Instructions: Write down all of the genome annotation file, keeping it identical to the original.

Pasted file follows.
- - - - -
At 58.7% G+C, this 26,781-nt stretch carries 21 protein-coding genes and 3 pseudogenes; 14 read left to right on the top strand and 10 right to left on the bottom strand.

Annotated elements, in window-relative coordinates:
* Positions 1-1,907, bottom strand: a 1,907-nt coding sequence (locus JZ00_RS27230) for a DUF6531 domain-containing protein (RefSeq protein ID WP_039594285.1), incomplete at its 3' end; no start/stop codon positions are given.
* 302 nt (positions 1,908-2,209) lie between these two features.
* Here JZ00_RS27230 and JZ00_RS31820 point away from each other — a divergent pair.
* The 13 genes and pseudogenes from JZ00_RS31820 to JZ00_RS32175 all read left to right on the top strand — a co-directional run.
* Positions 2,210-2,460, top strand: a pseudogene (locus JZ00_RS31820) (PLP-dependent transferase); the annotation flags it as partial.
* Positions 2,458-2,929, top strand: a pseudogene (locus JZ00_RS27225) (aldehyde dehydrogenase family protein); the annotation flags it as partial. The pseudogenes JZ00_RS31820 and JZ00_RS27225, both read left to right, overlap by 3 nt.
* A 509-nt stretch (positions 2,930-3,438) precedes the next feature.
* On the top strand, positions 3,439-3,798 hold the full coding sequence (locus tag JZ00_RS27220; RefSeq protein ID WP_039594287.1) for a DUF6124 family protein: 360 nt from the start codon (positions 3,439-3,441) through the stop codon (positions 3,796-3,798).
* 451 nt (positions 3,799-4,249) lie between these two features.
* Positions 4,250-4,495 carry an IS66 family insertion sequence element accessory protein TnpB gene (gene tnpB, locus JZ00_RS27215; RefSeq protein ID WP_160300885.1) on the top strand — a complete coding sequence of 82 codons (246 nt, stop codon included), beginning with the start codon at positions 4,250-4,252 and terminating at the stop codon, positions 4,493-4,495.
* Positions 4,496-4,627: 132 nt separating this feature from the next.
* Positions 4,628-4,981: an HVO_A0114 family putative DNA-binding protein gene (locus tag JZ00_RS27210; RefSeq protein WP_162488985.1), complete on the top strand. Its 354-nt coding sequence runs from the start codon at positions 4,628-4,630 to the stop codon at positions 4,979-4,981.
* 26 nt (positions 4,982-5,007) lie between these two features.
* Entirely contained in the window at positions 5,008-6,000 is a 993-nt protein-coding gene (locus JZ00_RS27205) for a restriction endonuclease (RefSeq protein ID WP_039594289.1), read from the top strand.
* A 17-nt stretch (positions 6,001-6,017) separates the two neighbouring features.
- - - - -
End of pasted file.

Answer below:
At 58.7% G+C, this 26,781-nt stretch carries 21 protein-coding genes and 3 pseudogenes; 14 read left to right on the top strand and 10 right to left on the bottom strand.

Annotated elements, in window-relative coordinates:
* Positions 1-1,907, bottom strand: a 1,907-nt coding sequence (locus JZ00_RS27230) for a DUF6531 domain-containing protein (RefSeq protein ID WP_039594285.1), incomplete at its 3' end; no start/stop codon positions are given.
* 302 nt (positions 1,908-2,209) lie between these two features.
* Here JZ00_RS27230 and JZ00_RS31820 point away from each other — a divergent pair.
* The 13 genes and pseudogenes from JZ00_RS31820 to JZ00_RS32175 all read left to right on the top strand — a co-directional run.
* Positions 2,210-2,460, top strand: a pseudogene (locus JZ00_RS31820) (PLP-dependent transferase); the annotation flags it as partial.
* Positions 2,458-2,929, top strand: a pseudogene (locus JZ00_RS27225) (aldehyde dehydrogenase family protein); the annotation flags it as partial. The pseudogenes JZ00_RS31820 and JZ00_RS27225, both read left to right, overlap by 3 nt.
* A 509-nt stretch (positions 2,930-3,438) precedes the next feature.
* On the top strand, positions 3,439-3,798 hold the full coding sequence (locus tag JZ00_RS27220; RefSeq protein ID WP_039594287.1) for a DUF6124 family protein: 360 nt from the start codon (positions 3,439-3,441) through the stop codon (positions 3,796-3,798).
* 451 nt (positions 3,799-4,249) lie between these two features.
* Positions 4,250-4,495 carry an IS66 family insertion sequence element accessory protein TnpB gene (gene tnpB, locus JZ00_RS27215; RefSeq protein ID WP_160300885.1) on the top strand — a complete coding sequence of 82 codons (246 nt, stop codon included), beginning with the start codon at positions 4,250-4,252 and terminating at the stop codon, positions 4,493-4,495.
* Positions 4,496-4,627: 132 nt separating this feature from the next.
* Positions 4,628-4,981: an HVO_A0114 family putative DNA-binding protein gene (locus tag JZ00_RS27210; RefSeq protein WP_162488985.1), complete on the top strand. Its 354-nt coding sequence runs from the start codon at positions 4,628-4,630 to the stop codon at positions 4,979-4,981.
* 26 nt (positions 4,982-5,007) lie between these two features.
* Entirely contained in the window at positions 5,008-6,000 is a 993-nt protein-coding gene (locus JZ00_RS27205) for a restriction endonuclease (RefSeq protein ID WP_039594289.1), read from the top strand.
* A 17-nt stretch (positions 6,001-6,017) separates the two neighbouring features.